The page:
(RNS) — A student at Liberty University, an evangelical Christian school, has filed a class-action lawsuit against the school alleging that students were put at “severe physical risk” when the campus reopened in March despite the pandemic and accusing administrators of profiting from the health crisis by refusing to fully refund students.
The lawsuit, which was filed in federal court on Monday (April 13), focuses on Liberty’s refusal to fully close its campus in response to the pandemic caused by the novel coronavirus. The plaintiff, who is listed only as Student A “out of legitimate fear of retaliation and harassment,” contends that while allowing students to return to Liberty’s campus after spring break put their “health at risk,” the school had subsequently instituted several measures such as shifting to online classes and barring large gatherings.
“The University’s statement that it is ‘open’ is an illusion being put forth to try to keep money that should be returned to students and their families,” the complaint reads.
The suit goes on to suggest that the school’s decision to remain open in an official capacity allows administrators to avoid fully refunding students for fees paid to fund on-campus services and activities.
“Liberty University is, in a very real sense, profiting from the COVID-19 pandemic — keeping its campus services ‘open’ as a pretext to retain Plaintiff’s and the other Class members’ room, board, and campus fees, despite no longer having to incur the full cost of providing those services, all while putting students finances and health at risk,” it reads.
The case contends that while the school has offered a $1,000 credit to students who chose not to return to campus after spring break, the amount is inadequate, and alleges that Liberty’s “actions are unlawful and unfair.”
Liberty issued a statement decrying the lawsuit, insisting it is “without legal merit” and arguing that it is the law firm representing the student that seeks “to profit from a public health crisis,” not the school.
“Liberty University has tirelessly attempted to balance the needs of students, employees, and the community as it has navigated through the unprecedented health challenges presented by COVID-19,” the statement read. “We have also taken into account the economic impact and legal rights of all the parties involved. While it’s not surprising that plaintiff class action attorneys would seek to profit from a public health crisis, we don’t believe this law firm or its single client speaks for the vast majority of our students.”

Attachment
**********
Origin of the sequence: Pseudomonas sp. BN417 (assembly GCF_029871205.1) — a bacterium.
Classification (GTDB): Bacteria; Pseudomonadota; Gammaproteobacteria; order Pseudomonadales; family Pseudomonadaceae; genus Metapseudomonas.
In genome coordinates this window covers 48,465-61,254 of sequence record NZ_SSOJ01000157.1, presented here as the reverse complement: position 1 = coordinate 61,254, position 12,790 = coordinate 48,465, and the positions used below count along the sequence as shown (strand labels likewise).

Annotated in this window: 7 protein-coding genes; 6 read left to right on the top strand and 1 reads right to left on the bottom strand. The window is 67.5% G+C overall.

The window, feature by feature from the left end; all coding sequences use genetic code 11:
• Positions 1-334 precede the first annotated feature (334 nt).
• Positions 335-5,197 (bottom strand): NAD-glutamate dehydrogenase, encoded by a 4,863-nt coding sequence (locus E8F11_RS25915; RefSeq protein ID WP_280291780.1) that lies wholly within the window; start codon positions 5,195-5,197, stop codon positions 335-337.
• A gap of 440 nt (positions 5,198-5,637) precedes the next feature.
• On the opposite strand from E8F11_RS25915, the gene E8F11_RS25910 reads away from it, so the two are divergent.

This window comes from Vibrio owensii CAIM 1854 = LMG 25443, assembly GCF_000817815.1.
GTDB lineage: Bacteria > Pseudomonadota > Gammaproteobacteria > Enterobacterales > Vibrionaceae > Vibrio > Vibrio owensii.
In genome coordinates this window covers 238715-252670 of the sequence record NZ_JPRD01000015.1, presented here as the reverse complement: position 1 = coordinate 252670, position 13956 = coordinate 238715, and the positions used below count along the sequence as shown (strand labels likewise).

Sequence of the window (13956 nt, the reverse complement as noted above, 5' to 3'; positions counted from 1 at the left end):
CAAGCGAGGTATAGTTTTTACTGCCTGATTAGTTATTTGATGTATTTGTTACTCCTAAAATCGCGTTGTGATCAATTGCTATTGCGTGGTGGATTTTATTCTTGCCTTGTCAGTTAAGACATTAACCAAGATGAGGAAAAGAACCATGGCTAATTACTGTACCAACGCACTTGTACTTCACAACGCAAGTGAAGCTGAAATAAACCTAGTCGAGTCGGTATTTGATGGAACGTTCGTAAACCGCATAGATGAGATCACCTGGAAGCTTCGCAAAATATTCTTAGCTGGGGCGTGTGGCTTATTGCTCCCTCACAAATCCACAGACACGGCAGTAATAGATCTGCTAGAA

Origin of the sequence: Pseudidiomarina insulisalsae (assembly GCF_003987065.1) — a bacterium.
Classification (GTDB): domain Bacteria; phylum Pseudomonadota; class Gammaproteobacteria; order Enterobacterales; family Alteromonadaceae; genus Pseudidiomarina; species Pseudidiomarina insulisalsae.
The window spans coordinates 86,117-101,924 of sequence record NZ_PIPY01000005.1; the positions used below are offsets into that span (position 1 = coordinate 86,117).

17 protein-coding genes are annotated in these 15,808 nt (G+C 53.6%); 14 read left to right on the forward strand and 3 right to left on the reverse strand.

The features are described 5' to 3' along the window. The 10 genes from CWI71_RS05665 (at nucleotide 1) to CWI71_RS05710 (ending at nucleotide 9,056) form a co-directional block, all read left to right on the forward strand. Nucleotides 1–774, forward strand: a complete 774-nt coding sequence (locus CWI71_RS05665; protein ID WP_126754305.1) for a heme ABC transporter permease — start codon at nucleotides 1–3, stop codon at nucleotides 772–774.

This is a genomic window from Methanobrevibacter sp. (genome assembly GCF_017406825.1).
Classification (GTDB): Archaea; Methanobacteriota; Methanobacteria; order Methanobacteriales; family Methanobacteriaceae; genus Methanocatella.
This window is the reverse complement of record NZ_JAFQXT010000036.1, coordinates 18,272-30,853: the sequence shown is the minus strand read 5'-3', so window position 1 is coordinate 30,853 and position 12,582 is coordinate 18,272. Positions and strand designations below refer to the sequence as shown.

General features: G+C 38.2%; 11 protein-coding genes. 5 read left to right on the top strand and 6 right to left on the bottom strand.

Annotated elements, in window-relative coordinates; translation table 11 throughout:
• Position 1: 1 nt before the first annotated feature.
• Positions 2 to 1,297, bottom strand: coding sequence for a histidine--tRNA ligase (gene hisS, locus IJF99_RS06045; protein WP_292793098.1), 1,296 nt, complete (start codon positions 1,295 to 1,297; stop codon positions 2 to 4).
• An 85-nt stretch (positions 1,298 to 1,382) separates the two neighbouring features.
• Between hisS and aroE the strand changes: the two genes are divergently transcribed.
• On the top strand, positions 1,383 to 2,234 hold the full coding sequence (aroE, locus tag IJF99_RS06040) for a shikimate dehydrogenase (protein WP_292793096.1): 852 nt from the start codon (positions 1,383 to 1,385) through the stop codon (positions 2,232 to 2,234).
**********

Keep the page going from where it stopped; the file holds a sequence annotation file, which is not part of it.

The statement also adds: “Each of Liberty’s changes in operations and modes of delivery has been required by governmental officials, a fact the complaint omits. That fact legally excuses Liberty’s adjustments and leaves the plaintiffs without a legal case.”
Liberty and its president, Jerry Falwell Jr., have drawn widespread criticism for refusing to follow the lead of many other schools and close its campus.
Falwell initially downplayed the severity of the health crisis in mid-March, when he told students he was “hopeful” that the situation was “overhyped” and wondered aloud whether there is “a political motivation” behind widespread media coverage of COVID-19.
He also later suggested without evidence, during an appearance on the “Fox & Friends” television program, that the pathogen is actually a bioweapon.
“The owner of a restaurant asked me last night — he said, ‘Do you remember the North Korean leader promised a Christmas present for America back in December? Could it be they got together with China and is that that present?’ I don’t know, but it really is something strange going on,” Falwell said about the coronavirus during the show.
Since students returned to Liberty after spring break, at least one has tested positive for COVID-19, although school officials have noted that the student did not live on campus.
Students from at least two other schools — the University of Miami and Drexel University — have also filed class-action lawsuits demanding reimbursement in the wake of pandemic-related campus closures.
Some schools, such as New York University, are offering partial refunds to students. Others, such as Virginia Tech, have announced they will not issue tuition refunds.